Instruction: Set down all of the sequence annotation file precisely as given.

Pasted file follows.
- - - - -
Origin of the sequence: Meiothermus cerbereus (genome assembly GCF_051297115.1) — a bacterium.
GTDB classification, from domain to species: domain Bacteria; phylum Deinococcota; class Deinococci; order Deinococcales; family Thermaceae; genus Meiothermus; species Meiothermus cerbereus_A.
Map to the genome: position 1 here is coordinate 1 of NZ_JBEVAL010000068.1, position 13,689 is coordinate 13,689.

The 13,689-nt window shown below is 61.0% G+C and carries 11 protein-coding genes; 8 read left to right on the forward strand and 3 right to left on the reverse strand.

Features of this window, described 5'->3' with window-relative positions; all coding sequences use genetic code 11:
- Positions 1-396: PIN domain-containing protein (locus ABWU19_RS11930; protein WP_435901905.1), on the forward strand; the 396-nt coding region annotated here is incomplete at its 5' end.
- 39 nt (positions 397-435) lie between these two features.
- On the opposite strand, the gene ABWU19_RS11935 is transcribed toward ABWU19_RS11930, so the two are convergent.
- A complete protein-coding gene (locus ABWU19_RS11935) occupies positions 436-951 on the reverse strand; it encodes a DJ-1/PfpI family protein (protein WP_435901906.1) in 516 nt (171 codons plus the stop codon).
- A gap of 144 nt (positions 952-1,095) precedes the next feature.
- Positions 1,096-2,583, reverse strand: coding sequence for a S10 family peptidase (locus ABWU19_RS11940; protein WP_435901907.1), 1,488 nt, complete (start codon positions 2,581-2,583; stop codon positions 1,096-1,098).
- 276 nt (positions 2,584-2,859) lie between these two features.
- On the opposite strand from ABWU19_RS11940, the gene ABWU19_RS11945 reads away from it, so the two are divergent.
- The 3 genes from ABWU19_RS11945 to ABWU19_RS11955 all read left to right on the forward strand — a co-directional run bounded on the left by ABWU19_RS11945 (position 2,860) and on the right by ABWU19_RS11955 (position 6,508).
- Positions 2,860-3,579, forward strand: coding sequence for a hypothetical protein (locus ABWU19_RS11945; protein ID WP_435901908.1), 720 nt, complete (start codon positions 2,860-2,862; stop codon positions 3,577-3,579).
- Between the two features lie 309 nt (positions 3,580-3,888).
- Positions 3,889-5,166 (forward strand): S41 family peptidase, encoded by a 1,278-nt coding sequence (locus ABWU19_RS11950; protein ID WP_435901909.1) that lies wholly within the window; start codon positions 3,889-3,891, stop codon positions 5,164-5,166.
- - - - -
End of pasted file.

Origin of the sequence: Meiothermus cerbereus (genome assembly GCF_051297115.1) — a bacterium.
GTDB classification, from domain to species: domain Bacteria; phylum Deinococcota; class Deinococci; order Deinococcales; family Thermaceae; genus Meiothermus; species Meiothermus cerbereus_A.
Map to the genome: position 1 here is coordinate 1 of NZ_JBEVAL010000068.1, position 13,689 is coordinate 13,689.

The 13,689-nt window shown below is 61.0% G+C and carries 11 protein-coding genes; 8 read left to right on the forward strand and 3 right to left on the reverse strand.

Features of this window, described 5'->3' with window-relative positions; all coding sequences use genetic code 11:
- Positions 1-396: PIN domain-containing protein (locus ABWU19_RS11930; protein WP_435901905.1), on the forward strand; the 396-nt coding region annotated here is incomplete at its 5' end.
- 39 nt (positions 397-435) lie between these two features.
- On the opposite strand, the gene ABWU19_RS11935 is transcribed toward ABWU19_RS11930, so the two are convergent.
- A complete protein-coding gene (locus ABWU19_RS11935) occupies positions 436-951 on the reverse strand; it encodes a DJ-1/PfpI family protein (protein WP_435901906.1) in 516 nt (171 codons plus the stop codon).
- A gap of 144 nt (positions 952-1,095) precedes the next feature.
- Positions 1,096-2,583, reverse strand: coding sequence for a S10 family peptidase (locus ABWU19_RS11940; protein WP_435901907.1), 1,488 nt, complete (start codon positions 2,581-2,583; stop codon positions 1,096-1,098).
- 276 nt (positions 2,584-2,859) lie between these two features.
- On the opposite strand from ABWU19_RS11940, the gene ABWU19_RS11945 reads away from it, so the two are divergent.
- The 3 genes from ABWU19_RS11945 to ABWU19_RS11955 all read left to right on the forward strand — a co-directional run bounded on the left by ABWU19_RS11945 (position 2,860) and on the right by ABWU19_RS11955 (position 6,508).
- Positions 2,860-3,579, forward strand: coding sequence for a hypothetical protein (locus ABWU19_RS11945; protein ID WP_435901908.1), 720 nt, complete (start codon positions 2,860-2,862; stop codon positions 3,577-3,579).
- Between the two features lie 309 nt (positions 3,580-3,888).
- Positions 3,889-5,166 (forward strand): S41 family peptidase, encoded by a 1,278-nt coding sequence (locus ABWU19_RS11950; protein ID WP_435901909.1) that lies wholly within the window; start codon positions 3,889-3,891, stop codon positions 5,164-5,166.